Fake news: the era of (mis)information
These are the times in which getting information about everything has never been so easy. The digital world is growing faster every day and any type of information is just a click away from our fingertips. Regardless of the benefits of having all the information at hand, there is no guarantee that it always proves to be true. Fake news presents real-life consequences in politics, public health or climate changes, as it threatens safety, security and justice. In fact, people might modify their behaviour according to what they read and see online.
In most cases, the language used in fake news aims at shocking, surprising and bringing novelty to people, therefore appealing to their emotion and hindering their capacity to tell fact from fiction. This increases share rates of fake news because people feel like they have information that others don’t, leading them to share the news that are novel rather than familiar. Research shows that fake news spread quicker, faster and get to a wider audience, being 70% more likely to be retweeted than truthful news (Vosoughi, Roy & Aral, 2018).
One way commonly used to fight fake news is presenting the information in a “myth-versus-fact” format, showing the fake news (myth) and the corresponding correction (fact). However, this type of format might cause more harm than good. Actually, this can increase the acceptance of false beliefs, reaching more people as it is broadly shared. What happens is that the “myth-versus-fact” format shows people the false information (myth), reinforcing that information and increasing levels of familiarity with it. Over time, people forget where and in which context they learned that information from, only remembering the information itself. This leads them to assume that the information is true, relying on the use of heuristics such as familiarity – people are more likely to accept familiar information as true. This is known as the Illusory Truth Effect (Pennycook, Cannon & Rand, 2018), a phenomenon which shows that increased exposure to a piece of information reinforces fluency and prior knowledge, making it more likely to be taken as true.
When it comes to news headlines, people tend to use mental shortcuts to judge them, failing to discern true from false information, due to a lack of careful reasoning or insufficient prior knowledge. Therefore, in order to promote fluency and familiarity, true information should be made as accessible as possible, in an easy way to process and remember, while avoiding jargons. Although it is important to provide education and teach people ways to distinguish between true and false information, behavioural science shows that information is not enough to change people’s behaviour, and in this specific case, to prevent the spread of fake news.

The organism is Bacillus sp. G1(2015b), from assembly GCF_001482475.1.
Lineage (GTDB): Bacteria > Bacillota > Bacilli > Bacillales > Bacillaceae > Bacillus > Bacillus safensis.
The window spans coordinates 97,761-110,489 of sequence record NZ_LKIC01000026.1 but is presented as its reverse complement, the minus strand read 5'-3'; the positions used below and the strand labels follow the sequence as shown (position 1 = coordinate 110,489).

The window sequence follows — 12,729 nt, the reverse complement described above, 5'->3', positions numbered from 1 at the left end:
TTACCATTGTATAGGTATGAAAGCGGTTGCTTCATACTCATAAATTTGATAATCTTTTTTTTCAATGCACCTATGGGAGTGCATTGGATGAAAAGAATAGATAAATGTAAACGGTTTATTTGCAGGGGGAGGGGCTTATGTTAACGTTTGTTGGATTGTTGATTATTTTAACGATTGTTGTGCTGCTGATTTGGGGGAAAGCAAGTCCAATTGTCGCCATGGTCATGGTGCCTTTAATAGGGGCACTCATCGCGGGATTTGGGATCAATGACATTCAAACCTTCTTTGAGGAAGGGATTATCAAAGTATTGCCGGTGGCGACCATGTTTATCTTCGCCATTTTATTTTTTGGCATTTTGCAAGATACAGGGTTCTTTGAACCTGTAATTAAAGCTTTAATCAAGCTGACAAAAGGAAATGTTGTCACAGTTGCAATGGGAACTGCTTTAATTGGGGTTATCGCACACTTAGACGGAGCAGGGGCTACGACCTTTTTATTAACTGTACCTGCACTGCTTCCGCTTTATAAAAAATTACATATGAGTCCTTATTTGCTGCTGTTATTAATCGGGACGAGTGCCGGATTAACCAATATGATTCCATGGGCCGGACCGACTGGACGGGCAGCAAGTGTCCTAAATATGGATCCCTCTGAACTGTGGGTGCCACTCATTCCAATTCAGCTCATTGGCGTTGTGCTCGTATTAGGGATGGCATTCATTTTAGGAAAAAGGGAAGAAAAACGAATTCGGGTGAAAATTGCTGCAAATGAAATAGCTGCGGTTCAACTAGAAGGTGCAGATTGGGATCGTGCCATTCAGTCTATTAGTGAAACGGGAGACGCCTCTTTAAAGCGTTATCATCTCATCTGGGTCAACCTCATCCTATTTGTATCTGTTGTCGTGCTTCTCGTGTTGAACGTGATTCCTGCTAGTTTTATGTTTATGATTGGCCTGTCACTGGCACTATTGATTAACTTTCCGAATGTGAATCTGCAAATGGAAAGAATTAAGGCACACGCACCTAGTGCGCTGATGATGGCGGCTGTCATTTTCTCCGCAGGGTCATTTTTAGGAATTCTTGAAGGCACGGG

Nudges to combat fake news
Some nudges have shown to be effective to fight against the spread of fake news.
One of the main reasons that misinformation spreads quite fast in social media is the lack of accuracy. When people share or reshare news online, they don’t consider its accuracy. Therefore, making people reflect and slow down before sharing news has shown to be an effective way to tackle accuracy and reduce the spread of fake news. A nudge approach used to tackle accuracy is to ask people to rate the accuracy of the information before sharing it. Beyond that, asking if someone considers a headline as true or false, before sharing news, also increases sharing discernment. Another simple nudge to apply is to pop out a message asking “Are you sure?” before people make the decision to share. These simple interventions nudge people into a more rigorous evaluation, leading them to check the information before sharing it.
Besides, the timing of feedback about whether an information is true or false is also important when correcting fake news. Research shows that presenting “true” and “false” tags right after headlines reduces by 25.3% wrong evaluations of headlines, compared to a reduction of 8.6% to tags showed during exposure or to a 5.7% decrease for tags that appeared before the headlines (Brashier, Pennycook, Berinsky & Rand, 2021).
In a world that is becoming more and more digital, fake news is a problem that came to stay and it is not likely to end. Behavioral science research shows that the best strategy to combat dissemination of misinformation is to focus on communicating the truthful information in an easy and accessible way, so that everyone can understand it. The more it is spread, the more familiar it gets, reaching a step further towards a well-informed community.
Brashier, N. M., Pennycook, G., Berinsky, A. J., & Rand, D. G. (2021). Timing matters when correcting fake news. Proceedings of the National Academy of Sciences, 118(5).
David, L., Baum, M., Benkler, Y., Berinsky, A., Greenhill, K., Menczer, F., ... & Zittrain, J. (2018). The Science of Fake News: Addressing Fake News Requires a Multidisciplinary Effort. Science, 359(8).
Pennycook, G., & Rand, D. G. (2021). The psychology of fake news. Trends in cognitive sciences.
Pennycook, G., Cannon, T. D., & Rand, D. G. (2018). Prior exposure increases perceived accuracy of fake news. Journal of experimental psychology: general, 147(12), 1865.
Pennycook, G., McPhetres, J., Zhang, Y., Lu, J. G., & Rand, D. G. (2020). Fighting COVID-19 misinformation on social media: Experimental evidence for a scalable accuracy-nudge intervention. Psychological science, 31(7), 770-780.)
Schwarz, N., Newman, E., & Leach, W. (2016). Making the truth stick & the myths fade: Lessons from cognitive psychology. Behavioral Science & Policy, 2(1), 85-95.
Vosoughi, S., Roy, D., & Aral, S. (2018). The spread of true and false news online. Science, 359(6380), 1146-1151.